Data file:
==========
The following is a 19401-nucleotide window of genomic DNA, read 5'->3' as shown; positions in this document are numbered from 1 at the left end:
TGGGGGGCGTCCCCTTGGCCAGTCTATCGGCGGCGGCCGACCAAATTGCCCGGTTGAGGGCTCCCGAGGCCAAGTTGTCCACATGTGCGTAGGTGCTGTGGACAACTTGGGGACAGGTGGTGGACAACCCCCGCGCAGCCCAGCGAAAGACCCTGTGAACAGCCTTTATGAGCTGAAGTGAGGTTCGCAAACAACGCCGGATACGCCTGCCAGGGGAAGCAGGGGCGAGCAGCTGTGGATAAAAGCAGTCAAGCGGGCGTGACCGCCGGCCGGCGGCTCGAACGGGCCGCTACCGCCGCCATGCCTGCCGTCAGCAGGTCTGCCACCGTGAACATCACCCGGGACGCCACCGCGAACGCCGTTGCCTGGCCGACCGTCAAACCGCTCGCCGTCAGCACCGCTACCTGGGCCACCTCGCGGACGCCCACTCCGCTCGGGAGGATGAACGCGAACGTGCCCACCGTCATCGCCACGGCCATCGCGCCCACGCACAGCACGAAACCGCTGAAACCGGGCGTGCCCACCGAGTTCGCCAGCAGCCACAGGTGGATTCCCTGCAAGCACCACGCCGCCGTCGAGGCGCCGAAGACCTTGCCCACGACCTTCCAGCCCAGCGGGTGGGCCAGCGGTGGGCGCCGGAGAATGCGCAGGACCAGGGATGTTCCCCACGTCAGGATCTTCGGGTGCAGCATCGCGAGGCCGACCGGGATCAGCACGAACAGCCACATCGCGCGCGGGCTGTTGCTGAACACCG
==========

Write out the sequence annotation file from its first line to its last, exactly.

The following is a 19401-nucleotide window of genomic DNA, read 5'->3' as shown; positions in this document are numbered from 1 at the left end:
TGGGGGGCGTCCCCTTGGCCAGTCTATCGGCGGCGGCCGACCAAATTGCCCGGTTGAGGGCTCCCGAGGCCAAGTTGTCCACATGTGCGTAGGTGCTGTGGACAACTTGGGGACAGGTGGTGGACAACCCCCGCGCAGCCCAGCGAAAGACCCTGTGAACAGCCTTTATGAGCTGAAGTGAGGTTCGCAAACAACGCCGGATACGCCTGCCAGGGGAAGCAGGGGCGAGCAGCTGTGGATAAAAGCAGTCAAGCGGGCGTGACCGCCGGCCGGCGGCTCGAACGGGCCGCTACCGCCGCCATGCCTGCCGTCAGCAGGTCTGCCACCGTGAACATCACCCGGGACGCCACCGCGAACGCCGTTGCCTGGCCGACCGTCAAACCGCTCGCCGTCAGCACCGCTACCTGGGCCACCTCGCGGACGCCCACTCCGCTCGGGAGGATGAACGCGAACGTGCCCACCGTCATCGCCACGGCCATCGCGCCCACGCACAGCACGAAACCGCTGAAACCGGGCGTGCCCACCGAGTTCGCCAGCAGCCACAGGTGGATTCCCTGCAAGCACCACGCCGCCGTCGAGGCGCCGAAGACCTTGCCCACGACCTTCCAGCCCAGCGGGTGGGCCAGCGGTGGGCGCCGGAGAATGCGCAGGACCAGGGATGTTCCCCACGTCAGGATCTTCGGGTGCAGCATCGCGAGGCCGACCGGGATCAGCACGAACAGCCACATCGCGCGCGGGCTGTTGCTGAACACCG